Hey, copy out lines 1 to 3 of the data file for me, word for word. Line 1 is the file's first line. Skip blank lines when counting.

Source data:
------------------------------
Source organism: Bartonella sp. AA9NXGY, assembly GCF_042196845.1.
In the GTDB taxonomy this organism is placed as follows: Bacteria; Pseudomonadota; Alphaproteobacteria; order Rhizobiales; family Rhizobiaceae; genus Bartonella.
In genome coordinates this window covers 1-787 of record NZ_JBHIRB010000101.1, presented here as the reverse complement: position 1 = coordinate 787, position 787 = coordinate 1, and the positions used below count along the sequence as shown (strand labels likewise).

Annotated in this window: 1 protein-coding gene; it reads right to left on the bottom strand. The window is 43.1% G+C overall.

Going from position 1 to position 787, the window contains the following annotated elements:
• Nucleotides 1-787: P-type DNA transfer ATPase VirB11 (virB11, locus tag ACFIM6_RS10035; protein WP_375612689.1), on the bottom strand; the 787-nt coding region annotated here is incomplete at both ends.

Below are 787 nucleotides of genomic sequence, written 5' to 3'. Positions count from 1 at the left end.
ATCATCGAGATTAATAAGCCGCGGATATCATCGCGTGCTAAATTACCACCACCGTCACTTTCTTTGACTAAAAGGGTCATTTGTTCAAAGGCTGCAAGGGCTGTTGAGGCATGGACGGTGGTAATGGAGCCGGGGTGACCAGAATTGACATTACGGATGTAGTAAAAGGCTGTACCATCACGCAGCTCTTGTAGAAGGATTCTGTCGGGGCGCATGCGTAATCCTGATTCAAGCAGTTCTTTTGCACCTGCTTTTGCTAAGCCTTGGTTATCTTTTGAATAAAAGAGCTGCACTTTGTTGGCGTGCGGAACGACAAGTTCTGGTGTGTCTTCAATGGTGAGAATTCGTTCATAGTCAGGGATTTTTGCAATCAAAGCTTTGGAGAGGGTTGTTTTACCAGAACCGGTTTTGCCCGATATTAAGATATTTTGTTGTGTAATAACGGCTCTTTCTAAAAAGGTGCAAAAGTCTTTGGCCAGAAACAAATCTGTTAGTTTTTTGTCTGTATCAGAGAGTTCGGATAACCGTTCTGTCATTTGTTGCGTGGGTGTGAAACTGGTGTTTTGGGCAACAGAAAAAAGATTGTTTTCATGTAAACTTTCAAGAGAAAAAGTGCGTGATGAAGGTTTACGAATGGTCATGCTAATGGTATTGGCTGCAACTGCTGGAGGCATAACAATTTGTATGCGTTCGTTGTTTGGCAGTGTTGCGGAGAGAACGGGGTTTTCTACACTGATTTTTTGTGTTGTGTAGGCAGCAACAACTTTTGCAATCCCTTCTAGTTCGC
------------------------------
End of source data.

Source organism: Bartonella sp. AA9NXGY, assembly GCF_042196845.1.
In the GTDB taxonomy this organism is placed as follows: Bacteria; Pseudomonadota; Alphaproteobacteria; order Rhizobiales; family Rhizobiaceae; genus Bartonella.
In genome coordinates this window covers 1-787 of record NZ_JBHIRB010000101.1, presented here as the reverse complement: position 1 = coordinate 787, position 787 = coordinate 1, and the positions used below count along the sequence as shown (strand labels likewise).